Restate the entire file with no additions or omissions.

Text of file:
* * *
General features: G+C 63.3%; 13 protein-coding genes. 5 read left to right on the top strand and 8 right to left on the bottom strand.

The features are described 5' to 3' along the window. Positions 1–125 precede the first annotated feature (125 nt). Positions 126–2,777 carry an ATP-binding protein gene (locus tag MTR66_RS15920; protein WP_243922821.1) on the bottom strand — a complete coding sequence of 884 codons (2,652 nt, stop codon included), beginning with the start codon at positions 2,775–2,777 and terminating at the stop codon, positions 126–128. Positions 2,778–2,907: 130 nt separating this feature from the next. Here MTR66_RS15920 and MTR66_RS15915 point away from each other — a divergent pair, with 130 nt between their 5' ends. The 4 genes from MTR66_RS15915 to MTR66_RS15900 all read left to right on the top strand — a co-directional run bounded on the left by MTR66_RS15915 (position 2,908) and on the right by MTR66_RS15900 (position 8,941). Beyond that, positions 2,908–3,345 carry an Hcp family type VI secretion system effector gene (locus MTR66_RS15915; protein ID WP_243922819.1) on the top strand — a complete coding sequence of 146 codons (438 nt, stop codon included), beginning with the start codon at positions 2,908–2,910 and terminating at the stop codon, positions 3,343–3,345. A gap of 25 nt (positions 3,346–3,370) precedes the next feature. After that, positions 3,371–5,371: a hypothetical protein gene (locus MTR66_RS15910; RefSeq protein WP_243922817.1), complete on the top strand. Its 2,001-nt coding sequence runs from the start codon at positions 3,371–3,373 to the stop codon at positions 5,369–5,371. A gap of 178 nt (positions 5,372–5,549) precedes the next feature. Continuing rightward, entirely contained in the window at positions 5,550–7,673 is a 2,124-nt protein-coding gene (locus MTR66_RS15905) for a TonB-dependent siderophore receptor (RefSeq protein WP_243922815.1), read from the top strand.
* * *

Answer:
General features: G+C 63.3%; 13 protein-coding genes. 5 read left to right on the top strand and 8 right to left on the bottom strand.

The features are described 5' to 3' along the window. Positions 1–125 precede the first annotated feature (125 nt). Positions 126–2,777 carry an ATP-binding protein gene (locus tag MTR66_RS15920; protein WP_243922821.1) on the bottom strand — a complete coding sequence of 884 codons (2,652 nt, stop codon included), beginning with the start codon at positions 2,775–2,777 and terminating at the stop codon, positions 126–128. Positions 2,778–2,907: 130 nt separating this feature from the next. Here MTR66_RS15920 and MTR66_RS15915 point away from each other — a divergent pair, with 130 nt between their 5' ends. The 4 genes from MTR66_RS15915 to MTR66_RS15900 all read left to right on the top strand — a co-directional run bounded on the left by MTR66_RS15915 (position 2,908) and on the right by MTR66_RS15900 (position 8,941). Beyond that, positions 2,908–3,345 carry an Hcp family type VI secretion system effector gene (locus MTR66_RS15915; protein ID WP_243922819.1) on the top strand — a complete coding sequence of 146 codons (438 nt, stop codon included), beginning with the start codon at positions 2,908–2,910 and terminating at the stop codon, positions 3,343–3,345. A gap of 25 nt (positions 3,346–3,370) precedes the next feature. After that, positions 3,371–5,371: a hypothetical protein gene (locus MTR66_RS15910; RefSeq protein WP_243922817.1), complete on the top strand. Its 2,001-nt coding sequence runs from the start codon at positions 3,371–3,373 to the stop codon at positions 5,369–5,371. A gap of 178 nt (positions 5,372–5,549) precedes the next feature. Continuing rightward, entirely contained in the window at positions 5,550–7,673 is a 2,124-nt protein-coding gene (locus MTR66_RS15905) for a TonB-dependent siderophore receptor (RefSeq protein WP_243922815.1), read from the top strand.